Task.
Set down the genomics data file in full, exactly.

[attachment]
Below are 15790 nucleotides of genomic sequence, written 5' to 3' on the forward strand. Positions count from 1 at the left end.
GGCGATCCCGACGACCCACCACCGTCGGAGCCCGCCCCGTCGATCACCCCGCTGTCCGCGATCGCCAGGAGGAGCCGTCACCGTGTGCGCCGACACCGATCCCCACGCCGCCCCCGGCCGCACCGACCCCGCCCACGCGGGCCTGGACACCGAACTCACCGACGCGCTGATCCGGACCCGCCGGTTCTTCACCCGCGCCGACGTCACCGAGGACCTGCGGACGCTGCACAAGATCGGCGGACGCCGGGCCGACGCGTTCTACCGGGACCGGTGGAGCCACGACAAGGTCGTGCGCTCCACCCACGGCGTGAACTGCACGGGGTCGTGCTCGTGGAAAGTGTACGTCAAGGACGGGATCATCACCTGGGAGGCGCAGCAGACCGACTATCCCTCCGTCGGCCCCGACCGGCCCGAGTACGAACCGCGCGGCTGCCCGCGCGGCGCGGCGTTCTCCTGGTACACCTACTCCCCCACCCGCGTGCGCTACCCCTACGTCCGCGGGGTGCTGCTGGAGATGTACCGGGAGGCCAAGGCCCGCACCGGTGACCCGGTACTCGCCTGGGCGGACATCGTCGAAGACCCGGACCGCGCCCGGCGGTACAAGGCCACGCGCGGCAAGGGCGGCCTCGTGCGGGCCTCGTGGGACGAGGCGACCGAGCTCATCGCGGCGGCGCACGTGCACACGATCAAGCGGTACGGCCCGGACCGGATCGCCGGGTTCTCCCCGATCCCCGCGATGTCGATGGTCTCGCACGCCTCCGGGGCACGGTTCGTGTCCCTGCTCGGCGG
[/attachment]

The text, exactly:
Below are 15790 nucleotides of genomic sequence, written 5' to 3' on the forward strand. Positions count from 1 at the left end.
GGCGATCCCGACGACCCACCACCGTCGGAGCCCGCCCCGTCGATCACCCCGCTGTCCGCGATCGCCAGGAGGAGCCGTCACCGTGTGCGCCGACACCGATCCCCACGCCGCCCCCGGCCGCACCGACCCCGCCCACGCGGGCCTGGACACCGAACTCACCGACGCGCTGATCCGGACCCGCCGGTTCTTCACCCGCGCCGACGTCACCGAGGACCTGCGGACGCTGCACAAGATCGGCGGACGCCGGGCCGACGCGTTCTACCGGGACCGGTGGAGCCACGACAAGGTCGTGCGCTCCACCCACGGCGTGAACTGCACGGGGTCGTGCTCGTGGAAAGTGTACGTCAAGGACGGGATCATCACCTGGGAGGCGCAGCAGACCGACTATCCCTCCGTCGGCCCCGACCGGCCCGAGTACGAACCGCGCGGCTGCCCGCGCGGCGCGGCGTTCTCCTGGTACACCTACTCCCCCACCCGCGTGCGCTACCCCTACGTCCGCGGGGTGCTGCTGGAGATGTACCGGGAGGCCAAGGCCCGCACCGGTGACCCGGTACTCGCCTGGGCGGACATCGTCGAAGACCCGGACCGCGCCCGGCGGTACAAGGCCACGCGCGGCAAGGGCGGCCTCGTGCGGGCCTCGTGGGACGAGGCGACCGAGCTCATCGCGGCGGCGCACGTGCACACGATCAAGCGGTACGGCCCGGACCGGATCGCCGGGTTCTCCCCGATCCCCGCGATGTCGATGGTCTCGCACGCCTCCGGGGCACGGTTCGTGTCCCTGCTCGGCGG